By: KADEN SCHARNOW
#Black Lives Matter. By today, it’s a phrase familiar to the American public and government. A phrase that unified America against a well known problem that has been in America for many, many years: Racism. Especially towards the African-American communities, racism has been targeting several of the communities in America that were people of color. There have been many movements to put an end to it, but nothing compares to the past year.
But how did it all start? Where did this inspiring phrase originate? While the fight to end racism dates back to the abolishing of white and black American segregation in the 1960s, the phrase itself dates back to 7 years ago, 2013. The phrase “Black Lives Matter” was used in a Facebook post made by civil rights organizer Alicia Garza from Oakland, California. The post was made after 17-year-old Trayvon Martin was murdered by 36-year-old George Zimmerman. “7 years ago, we were treated like we were too radical, too out of bounds of what is possible” Alicia Garza told the New York Times. But now that the country has reached its “Boiling Point”, the rallying cry of “Black Lives Matter” is more powerful than ever.
When America was thrust into quarantine from Covid-19, all new tensions among Americans emerged. Worry and panic broke out as state governors didn’t know what to tell their people. The death of George Floyd at the hands of a police officer popped the tension bubble that slowly grew larger among the public. In the 10 days that followed, Americans of all races gathered together to protest in cities all over the states. Not only the people of America, Europe, and New Zealand all gathered to protest Black Lives Matter. Different franchises posted their support on social media. It was the biggest demonstration of civil unrest around state violence in this generation’s memory. The cruelty of the officer who murdered George Floyd “that captivated the country” said Rashad Robinson, president of “Color Of Change”, is what started the entire movement. George Floyd was seen as one of the symbols of Black Lives Matter.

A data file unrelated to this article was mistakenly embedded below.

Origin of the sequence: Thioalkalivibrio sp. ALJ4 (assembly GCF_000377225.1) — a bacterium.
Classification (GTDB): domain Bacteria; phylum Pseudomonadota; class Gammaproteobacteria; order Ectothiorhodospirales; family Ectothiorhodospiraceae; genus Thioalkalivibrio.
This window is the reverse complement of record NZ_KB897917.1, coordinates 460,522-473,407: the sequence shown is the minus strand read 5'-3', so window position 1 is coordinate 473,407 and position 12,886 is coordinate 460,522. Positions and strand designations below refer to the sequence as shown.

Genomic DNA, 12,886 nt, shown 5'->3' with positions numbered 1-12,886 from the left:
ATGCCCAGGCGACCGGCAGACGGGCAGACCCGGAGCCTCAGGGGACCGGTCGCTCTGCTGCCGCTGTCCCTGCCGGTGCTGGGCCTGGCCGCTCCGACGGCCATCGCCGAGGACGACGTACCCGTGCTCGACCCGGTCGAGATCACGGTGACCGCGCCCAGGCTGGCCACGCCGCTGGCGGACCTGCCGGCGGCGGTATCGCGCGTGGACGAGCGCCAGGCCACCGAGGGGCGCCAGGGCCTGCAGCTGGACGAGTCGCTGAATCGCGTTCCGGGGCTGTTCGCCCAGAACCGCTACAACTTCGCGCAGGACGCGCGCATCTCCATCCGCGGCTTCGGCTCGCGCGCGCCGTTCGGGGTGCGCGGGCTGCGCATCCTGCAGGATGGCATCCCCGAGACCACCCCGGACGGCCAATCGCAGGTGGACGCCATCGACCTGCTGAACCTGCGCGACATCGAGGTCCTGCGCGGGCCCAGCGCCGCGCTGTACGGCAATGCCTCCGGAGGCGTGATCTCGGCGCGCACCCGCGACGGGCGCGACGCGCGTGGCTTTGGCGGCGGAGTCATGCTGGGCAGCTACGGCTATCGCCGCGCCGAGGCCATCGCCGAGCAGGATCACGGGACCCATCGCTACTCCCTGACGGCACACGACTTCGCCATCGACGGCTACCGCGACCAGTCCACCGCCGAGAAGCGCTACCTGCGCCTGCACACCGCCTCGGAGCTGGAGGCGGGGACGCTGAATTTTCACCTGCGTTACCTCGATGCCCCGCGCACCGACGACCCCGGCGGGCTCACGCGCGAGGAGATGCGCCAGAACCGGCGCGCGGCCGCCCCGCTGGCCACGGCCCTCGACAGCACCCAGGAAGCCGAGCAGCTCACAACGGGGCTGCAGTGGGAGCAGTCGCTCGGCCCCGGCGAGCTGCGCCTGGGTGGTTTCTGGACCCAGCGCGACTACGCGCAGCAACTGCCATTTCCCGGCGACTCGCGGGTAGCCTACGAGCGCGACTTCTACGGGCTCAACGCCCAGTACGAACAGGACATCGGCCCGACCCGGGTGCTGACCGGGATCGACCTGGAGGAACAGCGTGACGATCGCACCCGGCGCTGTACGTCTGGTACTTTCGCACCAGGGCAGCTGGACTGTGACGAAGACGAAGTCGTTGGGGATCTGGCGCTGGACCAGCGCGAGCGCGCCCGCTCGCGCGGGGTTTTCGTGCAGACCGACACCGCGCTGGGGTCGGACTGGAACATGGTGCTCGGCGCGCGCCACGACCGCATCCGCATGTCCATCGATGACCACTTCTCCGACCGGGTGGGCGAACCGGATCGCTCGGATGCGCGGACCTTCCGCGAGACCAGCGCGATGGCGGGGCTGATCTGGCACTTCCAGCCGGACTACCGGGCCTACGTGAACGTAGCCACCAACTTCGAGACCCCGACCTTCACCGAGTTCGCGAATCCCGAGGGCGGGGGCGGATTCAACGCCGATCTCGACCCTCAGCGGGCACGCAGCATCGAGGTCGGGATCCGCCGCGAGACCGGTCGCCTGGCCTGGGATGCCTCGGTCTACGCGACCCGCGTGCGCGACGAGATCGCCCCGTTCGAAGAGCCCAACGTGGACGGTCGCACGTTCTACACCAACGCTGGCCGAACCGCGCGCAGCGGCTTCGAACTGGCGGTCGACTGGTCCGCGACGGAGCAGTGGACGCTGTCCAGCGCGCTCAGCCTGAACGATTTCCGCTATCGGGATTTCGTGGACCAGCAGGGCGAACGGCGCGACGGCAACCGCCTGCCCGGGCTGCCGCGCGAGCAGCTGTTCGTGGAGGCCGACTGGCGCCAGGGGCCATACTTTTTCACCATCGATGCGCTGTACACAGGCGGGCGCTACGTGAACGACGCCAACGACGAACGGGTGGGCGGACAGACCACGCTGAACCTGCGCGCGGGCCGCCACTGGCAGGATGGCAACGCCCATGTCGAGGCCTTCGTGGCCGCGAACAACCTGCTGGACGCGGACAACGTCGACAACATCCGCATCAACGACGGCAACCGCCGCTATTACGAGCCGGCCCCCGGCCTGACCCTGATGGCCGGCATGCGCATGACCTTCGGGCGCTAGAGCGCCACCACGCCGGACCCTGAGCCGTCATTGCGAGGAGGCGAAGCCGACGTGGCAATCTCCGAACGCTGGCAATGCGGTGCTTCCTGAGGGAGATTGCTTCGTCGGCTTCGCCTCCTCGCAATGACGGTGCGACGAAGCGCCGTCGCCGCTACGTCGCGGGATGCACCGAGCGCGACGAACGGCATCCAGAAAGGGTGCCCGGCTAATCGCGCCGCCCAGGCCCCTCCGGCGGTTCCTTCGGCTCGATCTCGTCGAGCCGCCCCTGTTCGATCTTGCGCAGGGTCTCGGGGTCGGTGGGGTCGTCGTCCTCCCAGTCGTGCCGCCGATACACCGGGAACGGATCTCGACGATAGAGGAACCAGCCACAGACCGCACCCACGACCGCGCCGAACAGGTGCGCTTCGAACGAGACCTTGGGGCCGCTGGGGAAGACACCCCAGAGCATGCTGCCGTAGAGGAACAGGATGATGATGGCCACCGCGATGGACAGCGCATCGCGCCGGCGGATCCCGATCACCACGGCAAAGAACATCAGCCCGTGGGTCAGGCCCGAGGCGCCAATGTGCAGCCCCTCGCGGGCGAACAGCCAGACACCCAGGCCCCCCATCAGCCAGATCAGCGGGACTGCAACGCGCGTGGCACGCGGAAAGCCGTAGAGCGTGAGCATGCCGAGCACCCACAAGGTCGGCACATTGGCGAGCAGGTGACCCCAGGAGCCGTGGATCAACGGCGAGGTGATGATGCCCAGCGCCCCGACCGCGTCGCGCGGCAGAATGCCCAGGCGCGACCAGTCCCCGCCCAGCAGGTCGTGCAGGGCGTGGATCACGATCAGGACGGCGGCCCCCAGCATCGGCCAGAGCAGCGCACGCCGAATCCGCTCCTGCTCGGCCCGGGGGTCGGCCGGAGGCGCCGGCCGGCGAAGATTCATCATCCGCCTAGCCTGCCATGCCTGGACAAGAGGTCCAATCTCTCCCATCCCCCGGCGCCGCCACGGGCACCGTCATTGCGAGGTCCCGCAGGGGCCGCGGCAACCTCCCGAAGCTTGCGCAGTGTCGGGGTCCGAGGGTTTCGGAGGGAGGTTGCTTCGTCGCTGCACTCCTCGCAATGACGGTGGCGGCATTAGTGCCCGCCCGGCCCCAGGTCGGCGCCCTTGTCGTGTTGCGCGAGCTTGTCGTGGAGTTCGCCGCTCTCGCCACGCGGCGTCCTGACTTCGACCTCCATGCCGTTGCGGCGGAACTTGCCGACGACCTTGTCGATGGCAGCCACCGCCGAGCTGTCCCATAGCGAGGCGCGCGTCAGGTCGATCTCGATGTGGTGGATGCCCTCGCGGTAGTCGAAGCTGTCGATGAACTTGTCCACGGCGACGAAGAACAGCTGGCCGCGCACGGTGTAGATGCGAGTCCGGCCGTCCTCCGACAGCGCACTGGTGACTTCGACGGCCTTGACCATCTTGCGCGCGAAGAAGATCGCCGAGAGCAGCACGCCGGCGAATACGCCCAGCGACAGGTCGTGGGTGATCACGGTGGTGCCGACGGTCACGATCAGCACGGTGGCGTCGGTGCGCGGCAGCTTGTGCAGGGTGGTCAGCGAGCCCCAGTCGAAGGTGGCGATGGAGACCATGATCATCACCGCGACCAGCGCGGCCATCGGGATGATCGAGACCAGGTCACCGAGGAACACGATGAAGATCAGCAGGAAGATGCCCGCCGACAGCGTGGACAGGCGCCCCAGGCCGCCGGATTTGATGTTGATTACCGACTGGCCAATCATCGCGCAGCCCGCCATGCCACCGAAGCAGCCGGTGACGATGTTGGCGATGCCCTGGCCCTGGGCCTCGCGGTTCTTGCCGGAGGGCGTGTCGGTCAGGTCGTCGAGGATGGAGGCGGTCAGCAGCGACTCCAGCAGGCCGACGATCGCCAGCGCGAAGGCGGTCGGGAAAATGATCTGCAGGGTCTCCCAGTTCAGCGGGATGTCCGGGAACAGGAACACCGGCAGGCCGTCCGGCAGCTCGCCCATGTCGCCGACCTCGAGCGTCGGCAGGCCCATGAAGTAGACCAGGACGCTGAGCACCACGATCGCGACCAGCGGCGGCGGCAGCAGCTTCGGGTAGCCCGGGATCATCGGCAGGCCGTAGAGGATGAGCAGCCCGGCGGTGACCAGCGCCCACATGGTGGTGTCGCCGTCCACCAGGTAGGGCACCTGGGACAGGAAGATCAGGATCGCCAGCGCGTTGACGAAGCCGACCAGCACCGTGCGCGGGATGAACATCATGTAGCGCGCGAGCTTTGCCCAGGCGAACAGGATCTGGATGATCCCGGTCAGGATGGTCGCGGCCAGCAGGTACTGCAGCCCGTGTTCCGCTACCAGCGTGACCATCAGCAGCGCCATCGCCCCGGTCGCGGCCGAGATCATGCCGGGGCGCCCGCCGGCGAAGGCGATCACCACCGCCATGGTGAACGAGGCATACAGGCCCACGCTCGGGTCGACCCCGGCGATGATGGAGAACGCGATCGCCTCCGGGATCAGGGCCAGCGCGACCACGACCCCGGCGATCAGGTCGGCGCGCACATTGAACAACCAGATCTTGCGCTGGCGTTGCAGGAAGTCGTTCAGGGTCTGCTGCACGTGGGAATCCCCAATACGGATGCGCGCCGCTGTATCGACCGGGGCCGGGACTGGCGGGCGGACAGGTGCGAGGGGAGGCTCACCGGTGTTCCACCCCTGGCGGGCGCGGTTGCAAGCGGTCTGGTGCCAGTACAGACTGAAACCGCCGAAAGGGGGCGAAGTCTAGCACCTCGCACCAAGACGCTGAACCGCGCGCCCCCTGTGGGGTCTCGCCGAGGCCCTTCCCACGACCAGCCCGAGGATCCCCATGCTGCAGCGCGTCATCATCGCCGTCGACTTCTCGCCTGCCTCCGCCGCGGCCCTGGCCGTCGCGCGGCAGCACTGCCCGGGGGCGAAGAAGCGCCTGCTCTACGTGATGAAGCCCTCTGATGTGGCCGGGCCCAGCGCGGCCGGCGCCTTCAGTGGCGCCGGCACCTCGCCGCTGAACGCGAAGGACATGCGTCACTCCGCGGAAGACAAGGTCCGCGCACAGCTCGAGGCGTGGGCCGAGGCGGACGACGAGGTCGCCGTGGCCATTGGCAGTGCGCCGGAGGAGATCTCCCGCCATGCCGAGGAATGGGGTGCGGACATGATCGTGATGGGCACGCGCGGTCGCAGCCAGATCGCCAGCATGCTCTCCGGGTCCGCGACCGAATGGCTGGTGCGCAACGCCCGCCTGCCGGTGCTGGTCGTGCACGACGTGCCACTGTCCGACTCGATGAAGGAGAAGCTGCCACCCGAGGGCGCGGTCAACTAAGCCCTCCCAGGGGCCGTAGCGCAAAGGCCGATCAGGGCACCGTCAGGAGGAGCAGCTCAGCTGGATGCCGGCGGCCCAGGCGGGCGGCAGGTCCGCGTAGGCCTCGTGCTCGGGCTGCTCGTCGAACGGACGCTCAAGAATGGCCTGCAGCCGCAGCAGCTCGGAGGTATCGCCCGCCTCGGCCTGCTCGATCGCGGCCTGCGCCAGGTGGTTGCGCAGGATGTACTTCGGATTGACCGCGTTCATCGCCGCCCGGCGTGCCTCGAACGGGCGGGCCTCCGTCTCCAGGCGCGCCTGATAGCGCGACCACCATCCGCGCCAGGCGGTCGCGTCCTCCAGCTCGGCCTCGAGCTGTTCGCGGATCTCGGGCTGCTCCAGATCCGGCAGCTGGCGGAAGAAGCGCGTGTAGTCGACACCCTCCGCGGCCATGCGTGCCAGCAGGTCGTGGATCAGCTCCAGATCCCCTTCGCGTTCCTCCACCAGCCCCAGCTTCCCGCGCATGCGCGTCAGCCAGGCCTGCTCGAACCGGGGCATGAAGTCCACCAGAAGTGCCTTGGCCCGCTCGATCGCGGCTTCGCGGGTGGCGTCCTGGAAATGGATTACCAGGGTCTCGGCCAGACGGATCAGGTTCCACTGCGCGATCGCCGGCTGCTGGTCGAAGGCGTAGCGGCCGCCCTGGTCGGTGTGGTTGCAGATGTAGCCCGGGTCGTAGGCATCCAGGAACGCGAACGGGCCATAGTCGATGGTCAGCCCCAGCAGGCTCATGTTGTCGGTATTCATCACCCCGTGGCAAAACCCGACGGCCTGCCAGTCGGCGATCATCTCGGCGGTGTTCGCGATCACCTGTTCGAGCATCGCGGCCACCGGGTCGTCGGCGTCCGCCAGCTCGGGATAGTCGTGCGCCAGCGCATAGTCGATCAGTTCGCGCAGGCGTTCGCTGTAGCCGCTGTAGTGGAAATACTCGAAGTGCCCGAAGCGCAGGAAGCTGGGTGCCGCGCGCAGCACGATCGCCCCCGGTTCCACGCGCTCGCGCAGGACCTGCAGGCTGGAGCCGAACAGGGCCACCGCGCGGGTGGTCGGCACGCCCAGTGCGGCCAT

But Floyd’s death wasn’t the only police brutality murder these past 7 years. Philando Castile was murdered by an officer at a 15-minute drive from Floyd’s death spot at a suburb of St.Paul, Minnesota, in 2016. Also during the pandemic, black men and women like Ahmaud Arbery (2/23), Breonna Taylor (3/13), Nina Pop (5/3), and Tony Mcdade (5/27) were murdered by police officers. These murders really opened people’s eyes to the racist police brutality in our nation. So not only were people protesting Black Lives Matter, they were angry at the police force as well for acting so unnecessarily cruel against black men and women. Seeing the gruesome parade of deaths in their social media feeds angered people to the point where lootings, and vandalism erupted in the protests. “The reason this got so big is because it’s been happening” stated Junauda Petrus-Nash an author and organizer of the “Black Lives Matter” movement from Minneapolis, Minnesota They increasingly became more violent, the police had to do something, but what?
The video recordings and news reports of the actions of police at protests were brutal. Philadelphia police tear gassing trapped protesters on a highway, two police vehicles plowing into a crowd in New York City, and police officers breaking into a car and tasering two black college students in Atlanta (all from The New York Times “Black Lives Matter May be the Largest Movement in US History”), is just the start of harsh police reaction to the protests. Even though protestors made unacceptable choices of threatening or even attempting to attack police, to tear gas, taser, and plow through protestors is an act of unnecessary violence. And it was all caught on tape, revealing what was happening with our police forces. “This kind of distribution and documentation is unveiling the sadism that black Americans regularly face” stated Thenjiwe McHarms, a strategist for the Black Lives Matter movement.
And now that America’s attention is slowly moving away from the protests and the movement, organizers and activists aren’t looking away so easily. Alicia Garza and her fellow activists are “working to become more savvier and more strategic.” “We can go one of two ways: the ‘law and order route’, or the route where we make Black Lives Matter because we all want them to matter, and have access to the things we deserve, and peace and justice in our communities” says Alicia Garza. The Black Lives Matter movement was the most diverse demonstration in 7 years, got 8 million tweets tagged with #BLM, and united all races against racism. Should there have been a better way to handle it? Yes, definitely. There was too much violence associated with the protests. Though the protests and violence may be over, the term “Black Lives Matter” will go down far in this world’s history.